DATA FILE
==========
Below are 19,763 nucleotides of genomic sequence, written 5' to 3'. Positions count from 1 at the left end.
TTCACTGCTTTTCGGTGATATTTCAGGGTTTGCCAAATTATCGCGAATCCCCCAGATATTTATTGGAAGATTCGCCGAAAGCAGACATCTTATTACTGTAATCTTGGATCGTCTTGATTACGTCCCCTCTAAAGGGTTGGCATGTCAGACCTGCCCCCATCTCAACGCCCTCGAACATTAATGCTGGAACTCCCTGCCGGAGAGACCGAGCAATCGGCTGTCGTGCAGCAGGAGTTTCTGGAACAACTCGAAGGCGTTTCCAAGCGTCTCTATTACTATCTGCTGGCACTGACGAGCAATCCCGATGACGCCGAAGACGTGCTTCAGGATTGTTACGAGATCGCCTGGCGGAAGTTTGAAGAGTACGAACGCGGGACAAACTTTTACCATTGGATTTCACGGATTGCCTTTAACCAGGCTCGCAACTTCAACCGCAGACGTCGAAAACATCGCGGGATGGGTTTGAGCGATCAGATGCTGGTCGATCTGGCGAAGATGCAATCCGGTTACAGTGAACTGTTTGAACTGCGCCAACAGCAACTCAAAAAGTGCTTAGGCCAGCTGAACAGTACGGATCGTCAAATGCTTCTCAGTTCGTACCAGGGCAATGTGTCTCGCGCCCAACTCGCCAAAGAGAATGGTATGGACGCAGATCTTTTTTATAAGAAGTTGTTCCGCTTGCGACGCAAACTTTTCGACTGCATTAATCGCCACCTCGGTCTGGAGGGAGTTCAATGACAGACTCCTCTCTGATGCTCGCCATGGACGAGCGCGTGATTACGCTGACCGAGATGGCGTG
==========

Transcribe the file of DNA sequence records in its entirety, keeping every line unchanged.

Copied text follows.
Below are 19,763 nucleotides of genomic sequence, written 5' to 3'. Positions count from 1 at the left end.
TTCACTGCTTTTCGGTGATATTTCAGGGTTTGCCAAATTATCGCGAATCCCCCAGATATTTATTGGAAGATTCGCCGAAAGCAGACATCTTATTACTGTAATCTTGGATCGTCTTGATTACGTCCCCTCTAAAGGGTTGGCATGTCAGACCTGCCCCCATCTCAACGCCCTCGAACATTAATGCTGGAACTCCCTGCCGGAGAGACCGAGCAATCGGCTGTCGTGCAGCAGGAGTTTCTGGAACAACTCGAAGGCGTTTCCAAGCGTCTCTATTACTATCTGCTGGCACTGACGAGCAATCCCGATGACGCCGAAGACGTGCTTCAGGATTGTTACGAGATCGCCTGGCGGAAGTTTGAAGAGTACGAACGCGGGACAAACTTTTACCATTGGATTTCACGGATTGCCTTTAACCAGGCTCGCAACTTCAACCGCAGACGTCGAAAACATCGCGGGATGGGTTTGAGCGATCAGATGCTGGTCGATCTGGCGAAGATGCAATCCGGTTACAGTGAACTGTTTGAACTGCGCCAACAGCAACTCAAAAAGTGCTTAGGCCAGCTGAACAGTACGGATCGTCAAATGCTTCTCAGTTCGTACCAGGGCAATGTGTCTCGCGCCCAACTCGCCAAAGAGAATGGTATGGACGCAGATCTTTTTTATAAGAAGTTGTTCCGCTTGCGACGCAAACTTTTCGACTGCATTAATCGCCACCTCGGTCTGGAGGGAGTTCAATGACAGACTCCTCTCTGATGCTCGCCATGGACGAGCGCGTGATTACGCTGACCGAGATGGCGTG